In Dhaka, these days, the kitchen markets are seen filled with all types of vegetables round the year. They include tomatoes, bringals, beans, radish, carrots, gourds, and bitter gourds. Most of the buyers of these vegetables are in essence innocent. They have little inkling that these vegetables have entered the market straight from the cold storages.
Moreover, a few vegetables are grown in the country round the year, despite their taste and smell being different from the seasonal ones. However, a lot of people are not that impatient that they would fall for these all-season vegetables. They wait for winter, the perfect season for fresh vegetables. The items produced and harvested in the right time of the year carry a special appeal.
The fresh winter vegetables have already started flooding the markets in Dhaka and other cities. Piles of neatly placed vegetables are expected to offer these markets a different look for the next three months.
As per Bangla calendar months, full and formal winter is just a month away. The riddling factor is, despite the advent of pre-winter, there are little signs of it except a considerable fall in temperature by night. In the capital Dhaka, the season has lately become so fleeting and elusive that it recedes completely before many could fully realise its presence. The factor doesn't apply to the abundant supply of vegetables in the market. Their formidably high price is altogether a different matter, though.
This year, the higher-price malady began with the illusory onion, a blend of vegetable and spice. Without it, an otherwise tasty curry is no curry at all. Begalees are not used to having rice without curries and lentils. The latter two items are unthinkable without onions.
Scarcity of onions is an unusual development this year. The reality is there have been little dearth of vegetables in general in the kitchen market in the recent years. In some years there are gluts of cauliflowers, cabbages and tomatoes. It prompts the retailers to sell those vegetables at a throwaway price. With not much eager buyers around, the produces are left to rot in dumping corners near the markets. All this points to an inevitable fact: like paddy and potatoes, leafy-green vegetable growth has undergone a revolution of sorts in the country. In the seasons free of scourge and fallout of untimely floods, the farmers in general are being handed down a bumper production of vegetables. Lately, the producers' enthusiasm has soared so high that a lot of them have started growing foreign vegetables. Broccoli, capsicum and other salad items occupy a dominant place among these exotic products.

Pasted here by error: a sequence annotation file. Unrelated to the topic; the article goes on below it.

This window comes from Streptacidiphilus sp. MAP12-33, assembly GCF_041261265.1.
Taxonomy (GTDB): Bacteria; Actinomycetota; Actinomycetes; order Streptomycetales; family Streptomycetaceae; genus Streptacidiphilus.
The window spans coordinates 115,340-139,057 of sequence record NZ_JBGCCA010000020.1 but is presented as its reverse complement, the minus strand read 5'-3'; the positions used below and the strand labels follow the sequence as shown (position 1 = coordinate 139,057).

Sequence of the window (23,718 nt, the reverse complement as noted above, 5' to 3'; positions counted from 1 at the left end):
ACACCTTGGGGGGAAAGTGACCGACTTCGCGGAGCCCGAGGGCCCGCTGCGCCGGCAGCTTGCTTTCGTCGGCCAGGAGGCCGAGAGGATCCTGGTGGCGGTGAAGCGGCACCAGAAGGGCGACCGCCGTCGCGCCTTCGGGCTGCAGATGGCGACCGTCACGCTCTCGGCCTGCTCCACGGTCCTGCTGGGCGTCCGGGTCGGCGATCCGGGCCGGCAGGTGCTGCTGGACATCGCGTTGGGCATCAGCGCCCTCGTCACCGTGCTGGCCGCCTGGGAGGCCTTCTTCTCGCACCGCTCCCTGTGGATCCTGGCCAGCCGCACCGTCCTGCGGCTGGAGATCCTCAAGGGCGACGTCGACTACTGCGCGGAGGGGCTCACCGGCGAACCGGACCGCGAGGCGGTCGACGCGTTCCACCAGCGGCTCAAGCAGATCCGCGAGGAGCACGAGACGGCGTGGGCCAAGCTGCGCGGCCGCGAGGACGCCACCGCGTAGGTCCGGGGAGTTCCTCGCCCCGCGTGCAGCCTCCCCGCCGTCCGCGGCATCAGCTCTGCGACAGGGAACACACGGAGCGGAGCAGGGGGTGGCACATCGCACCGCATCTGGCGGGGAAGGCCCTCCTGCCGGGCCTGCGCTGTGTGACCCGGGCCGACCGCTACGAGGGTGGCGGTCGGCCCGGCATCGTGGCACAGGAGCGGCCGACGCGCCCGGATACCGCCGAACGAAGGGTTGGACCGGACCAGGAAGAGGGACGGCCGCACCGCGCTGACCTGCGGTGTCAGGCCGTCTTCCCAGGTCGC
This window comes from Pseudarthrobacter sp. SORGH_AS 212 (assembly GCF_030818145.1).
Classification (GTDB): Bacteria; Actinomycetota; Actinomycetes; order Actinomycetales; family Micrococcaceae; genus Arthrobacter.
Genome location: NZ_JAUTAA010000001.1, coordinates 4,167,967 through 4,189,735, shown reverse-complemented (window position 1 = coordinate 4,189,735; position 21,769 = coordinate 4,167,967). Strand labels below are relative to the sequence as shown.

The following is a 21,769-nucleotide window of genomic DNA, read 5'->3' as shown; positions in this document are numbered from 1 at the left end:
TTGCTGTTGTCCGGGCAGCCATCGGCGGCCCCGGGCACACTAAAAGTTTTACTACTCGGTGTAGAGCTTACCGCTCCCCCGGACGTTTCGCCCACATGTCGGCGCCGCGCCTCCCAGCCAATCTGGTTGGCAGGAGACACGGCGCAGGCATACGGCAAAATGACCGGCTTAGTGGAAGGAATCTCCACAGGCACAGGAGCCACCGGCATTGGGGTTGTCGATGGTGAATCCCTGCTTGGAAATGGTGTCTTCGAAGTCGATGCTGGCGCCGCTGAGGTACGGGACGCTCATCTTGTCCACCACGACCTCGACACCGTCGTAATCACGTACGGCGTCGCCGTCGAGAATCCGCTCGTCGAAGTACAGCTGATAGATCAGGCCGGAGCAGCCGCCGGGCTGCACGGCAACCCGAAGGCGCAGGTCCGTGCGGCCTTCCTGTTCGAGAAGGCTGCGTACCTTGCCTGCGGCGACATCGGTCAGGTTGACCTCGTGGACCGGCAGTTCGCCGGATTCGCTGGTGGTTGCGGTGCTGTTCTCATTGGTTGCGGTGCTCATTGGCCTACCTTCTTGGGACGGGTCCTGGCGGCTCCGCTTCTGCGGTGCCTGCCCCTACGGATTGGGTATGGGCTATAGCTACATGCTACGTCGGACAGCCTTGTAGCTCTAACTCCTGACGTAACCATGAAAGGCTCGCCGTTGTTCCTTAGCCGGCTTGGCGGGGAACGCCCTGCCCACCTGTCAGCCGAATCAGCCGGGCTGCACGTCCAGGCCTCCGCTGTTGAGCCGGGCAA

Like in the previous years, the spectacle of stacks of vegetables and myriad types of spinaches speaks volumes of the country's soil fertility – and the ability to grow different kinds of vegetables. In the past the country's winter vegetables remained limited mainly to cauliflowers, cabbages, tomatoes and gourds. The list also included papaya, cucumber and onion leaves. Their looks and sizes were far from being impressive. In the recent years, the exuberant and larger-size appearances of the same vegetables elicit the adjective 'bilati', meaning foreign-produced. They are not of foreign origin. The secret lies in the excessive use of chemical fertilisers and other farming ingredients during the cultivation of these vegetables.
The bigger sizes and fresh looks finally prove deceptive when one keeps in mind the harmful impact of chemicals on human health. Overuse of these agents of growth robs vegetables of their natural taste and many nutrients. People consuming them are found becoming easy target of many diseases. Moreover, the exorbitant prices of common winter vegetables continue to afflict the kitchen market. Higher prices, caused by alleged syndicate machinations, make the vegetables either tasteless or bitter.